Home | English | Publications | Witness Testimony | Witness Statement: Ensafali Hedayat

Witness Statement: Ensafali Hedayat

26. The third day, the judge of the Revolutionary Court came to visit me. I requested that he allow me to see a medical examiner. He told me that I had just arrived, but that he would look into it. Then he left. After a short while they let me out of the solitary cell. We passed by scores of young men who were sitting in the yard under the hot sun on our way to the buildings which housed the Intelligence Protection Organization offices of the Law Enforcement Forces. (Some Revolutionary Court judges also worked out of this location because it was located further away from the courts and they could make decisions regarding whether they should continue detaining or release the students.) I spoke with Judge Abizadeh for a short while in detention. The judge’s behavior took me by surprise. He didn’t once ask why my eye, face, chin, head, forehead and body were swollen and bruised. He didn’t ask “Would you like to be seen by a physician or a medical examiner?” Nor did he ask “Would you like to complain about anyone?” I told the judge that I was beaten and am in prison for no reason at all. Instead, Abizadeh asked me if I accepted my charges. I said, “No, I did not.” Then the judge issued my arrest warrant according to the wishes of NAJA’s Intelligence Protection Center. The warrant was issued for an unspecified period of time (not to exceed three months). The charges were “propaganda against the regime,” “interviews with foreign radio stations,” and “armed attack against a police officer.” I rejected all three charges and insisted that I be seen by a medical examiner. He asked me if I wanted [to see a doctor in order to document my condition]. I said yes. But he postponed making a decision and said he would do so at an unspecified time in the future (which never arrived).

27. They took me from the judge’s office inside the police’s Intelligence Protection Organization office to a solitary cell in the detention center. Later, one of the guards announced the arrival of Commander Eini-Baher – the Police Commander of East Azerbaijan Province – who had come to inspect the arrestees. I had interviewed him several times. He was familiar with me and knew that I was a journalist. I thought he would help me, but he insisted that I had evil intentions when contacting foreign media and that I deserved to be arrested. I told him: “Commander, you are neither a judge nor a lawmaker and should therefore not pass judgment. You were given this weapon in order to guarantee the safety of people like me, not to issue a ruling instead of the judge or pass a law in place of a legislator.” Then I requested he give me two warm meals and a cold one pursuant to the SPO Law. Colonel Roustai, who had accompanied Eini-Baher, said in response that arrestees must purchase food with their own money. Then Eini- Bahar said he’d look into the matter. He left. I was placed under interrogation. My interrogator was named Ebrahimi. He threateningly informed me that I had the right not to answer his questions. I was scared, so I answered his questions. On the third day I was extremely hungry, so I told him that I would answer his questions on the condition that they take off my blindfold and bring me food. Ebrahimi gave 200 toman (about 20 cents) to a guard and instructed him to bring me some bread and cheese. During Eini-Baher’s meeting with the accused, I saw Colonel Roustai. I was very frightened. Colonel Roustai or his officers could have easily accused me of being a hooligan, knocked me around again and caused serious trouble for me. He was the direct commander of the officers who had attacked me in front of the university – he himself had beaten me up harder than anyone else.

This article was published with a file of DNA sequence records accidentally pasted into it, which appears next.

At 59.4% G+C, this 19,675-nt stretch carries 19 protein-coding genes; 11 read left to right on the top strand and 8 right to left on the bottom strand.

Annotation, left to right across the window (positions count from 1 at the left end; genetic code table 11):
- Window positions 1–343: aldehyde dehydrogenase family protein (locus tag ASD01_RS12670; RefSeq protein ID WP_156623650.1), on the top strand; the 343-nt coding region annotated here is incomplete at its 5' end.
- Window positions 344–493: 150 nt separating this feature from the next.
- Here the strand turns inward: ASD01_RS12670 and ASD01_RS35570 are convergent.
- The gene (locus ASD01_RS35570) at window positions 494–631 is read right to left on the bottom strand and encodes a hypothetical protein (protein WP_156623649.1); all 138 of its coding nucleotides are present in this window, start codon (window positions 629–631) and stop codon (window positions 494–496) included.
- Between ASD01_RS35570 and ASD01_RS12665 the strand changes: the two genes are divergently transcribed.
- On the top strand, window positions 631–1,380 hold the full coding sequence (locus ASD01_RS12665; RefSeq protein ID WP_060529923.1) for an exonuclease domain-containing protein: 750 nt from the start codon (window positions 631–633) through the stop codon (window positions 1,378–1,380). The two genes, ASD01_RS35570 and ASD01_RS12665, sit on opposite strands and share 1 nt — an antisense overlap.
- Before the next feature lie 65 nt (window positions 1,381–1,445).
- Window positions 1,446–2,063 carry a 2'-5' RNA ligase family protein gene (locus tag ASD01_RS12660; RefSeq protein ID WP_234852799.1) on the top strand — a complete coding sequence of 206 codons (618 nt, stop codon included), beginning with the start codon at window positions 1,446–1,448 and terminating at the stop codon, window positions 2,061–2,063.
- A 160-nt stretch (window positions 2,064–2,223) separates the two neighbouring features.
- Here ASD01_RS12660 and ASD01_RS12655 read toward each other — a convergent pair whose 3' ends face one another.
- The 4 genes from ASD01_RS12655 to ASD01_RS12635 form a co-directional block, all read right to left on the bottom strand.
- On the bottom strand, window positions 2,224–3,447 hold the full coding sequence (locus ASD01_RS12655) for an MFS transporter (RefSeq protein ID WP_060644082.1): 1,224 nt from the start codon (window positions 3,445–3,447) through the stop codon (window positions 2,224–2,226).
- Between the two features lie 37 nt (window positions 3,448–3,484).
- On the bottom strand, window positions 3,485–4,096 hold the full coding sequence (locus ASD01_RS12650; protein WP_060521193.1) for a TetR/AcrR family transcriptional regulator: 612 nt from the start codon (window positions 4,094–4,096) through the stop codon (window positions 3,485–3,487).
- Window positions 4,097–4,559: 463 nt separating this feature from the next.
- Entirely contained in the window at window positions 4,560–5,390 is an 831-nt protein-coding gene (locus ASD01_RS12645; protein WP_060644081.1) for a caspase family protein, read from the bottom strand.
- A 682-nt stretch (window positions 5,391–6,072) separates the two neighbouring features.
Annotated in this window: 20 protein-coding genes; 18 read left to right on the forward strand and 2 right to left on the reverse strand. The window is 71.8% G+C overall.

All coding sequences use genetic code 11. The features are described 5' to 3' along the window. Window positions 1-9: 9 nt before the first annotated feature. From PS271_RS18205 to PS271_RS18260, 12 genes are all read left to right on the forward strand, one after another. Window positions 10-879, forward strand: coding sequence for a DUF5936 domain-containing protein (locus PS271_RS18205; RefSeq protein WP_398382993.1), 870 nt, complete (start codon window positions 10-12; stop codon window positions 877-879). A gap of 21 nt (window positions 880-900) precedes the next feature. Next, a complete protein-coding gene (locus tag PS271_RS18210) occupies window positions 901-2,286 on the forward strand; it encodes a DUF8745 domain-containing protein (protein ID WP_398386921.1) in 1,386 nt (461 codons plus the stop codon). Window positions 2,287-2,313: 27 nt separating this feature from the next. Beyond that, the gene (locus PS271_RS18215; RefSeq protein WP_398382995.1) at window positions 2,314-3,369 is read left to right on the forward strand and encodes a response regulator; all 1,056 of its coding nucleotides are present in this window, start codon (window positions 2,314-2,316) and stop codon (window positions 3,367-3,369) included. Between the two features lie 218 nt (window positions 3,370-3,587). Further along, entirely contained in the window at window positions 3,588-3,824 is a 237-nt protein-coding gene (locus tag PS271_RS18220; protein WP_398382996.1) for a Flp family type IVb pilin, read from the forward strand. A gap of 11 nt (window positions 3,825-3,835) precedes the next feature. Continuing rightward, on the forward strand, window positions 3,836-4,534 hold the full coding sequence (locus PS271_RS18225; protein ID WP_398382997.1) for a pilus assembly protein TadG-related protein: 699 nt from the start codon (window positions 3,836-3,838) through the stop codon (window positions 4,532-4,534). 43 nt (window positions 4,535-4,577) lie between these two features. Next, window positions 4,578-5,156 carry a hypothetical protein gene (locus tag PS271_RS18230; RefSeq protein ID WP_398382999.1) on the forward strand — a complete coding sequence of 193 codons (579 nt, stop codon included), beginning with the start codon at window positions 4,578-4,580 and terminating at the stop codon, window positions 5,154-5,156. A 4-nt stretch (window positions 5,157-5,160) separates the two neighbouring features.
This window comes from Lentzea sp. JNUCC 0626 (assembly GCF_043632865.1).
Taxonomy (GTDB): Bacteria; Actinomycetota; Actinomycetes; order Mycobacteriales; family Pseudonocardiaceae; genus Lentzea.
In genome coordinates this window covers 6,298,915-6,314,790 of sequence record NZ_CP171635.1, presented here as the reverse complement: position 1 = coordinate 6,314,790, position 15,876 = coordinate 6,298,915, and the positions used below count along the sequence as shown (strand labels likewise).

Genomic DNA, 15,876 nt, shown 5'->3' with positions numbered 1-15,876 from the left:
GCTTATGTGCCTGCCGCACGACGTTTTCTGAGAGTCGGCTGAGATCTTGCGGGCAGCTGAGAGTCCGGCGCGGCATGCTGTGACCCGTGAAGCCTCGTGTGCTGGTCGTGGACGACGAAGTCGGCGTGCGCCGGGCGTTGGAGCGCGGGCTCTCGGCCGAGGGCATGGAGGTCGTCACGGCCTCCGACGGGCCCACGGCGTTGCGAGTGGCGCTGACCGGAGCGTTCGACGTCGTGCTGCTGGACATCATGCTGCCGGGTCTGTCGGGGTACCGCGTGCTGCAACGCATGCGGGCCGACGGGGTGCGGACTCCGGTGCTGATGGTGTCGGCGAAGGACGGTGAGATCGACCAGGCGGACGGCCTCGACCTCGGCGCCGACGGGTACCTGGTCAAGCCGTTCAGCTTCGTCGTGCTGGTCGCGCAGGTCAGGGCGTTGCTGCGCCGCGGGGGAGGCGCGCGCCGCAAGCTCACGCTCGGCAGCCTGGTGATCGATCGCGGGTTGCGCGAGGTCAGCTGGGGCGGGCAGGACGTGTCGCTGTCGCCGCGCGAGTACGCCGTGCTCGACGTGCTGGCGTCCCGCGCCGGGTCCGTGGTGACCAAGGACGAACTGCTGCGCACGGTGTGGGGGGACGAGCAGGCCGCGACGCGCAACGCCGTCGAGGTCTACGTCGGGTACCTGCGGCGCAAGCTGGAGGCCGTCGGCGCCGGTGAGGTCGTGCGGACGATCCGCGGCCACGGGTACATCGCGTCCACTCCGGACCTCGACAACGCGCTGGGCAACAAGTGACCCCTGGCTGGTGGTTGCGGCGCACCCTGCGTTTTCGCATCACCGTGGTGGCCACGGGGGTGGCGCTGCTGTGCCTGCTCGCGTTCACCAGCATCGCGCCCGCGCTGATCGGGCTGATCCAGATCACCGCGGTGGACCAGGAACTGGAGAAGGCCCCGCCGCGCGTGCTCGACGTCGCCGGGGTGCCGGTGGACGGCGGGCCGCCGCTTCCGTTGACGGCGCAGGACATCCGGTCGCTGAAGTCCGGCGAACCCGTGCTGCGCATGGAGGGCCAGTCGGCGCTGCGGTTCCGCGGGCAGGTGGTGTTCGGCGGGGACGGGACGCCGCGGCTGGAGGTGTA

« 1 2 3 4 5 6 7 8 9 10 11 12 13 14 15 16 17 18 19 »
  • Email to a friend Email to a friend
  • Print version Print version
  • Plain text Plain text

Tagged as:

Cyber Journalism, Secret Prisons, Imprisonment, Travel Restrictions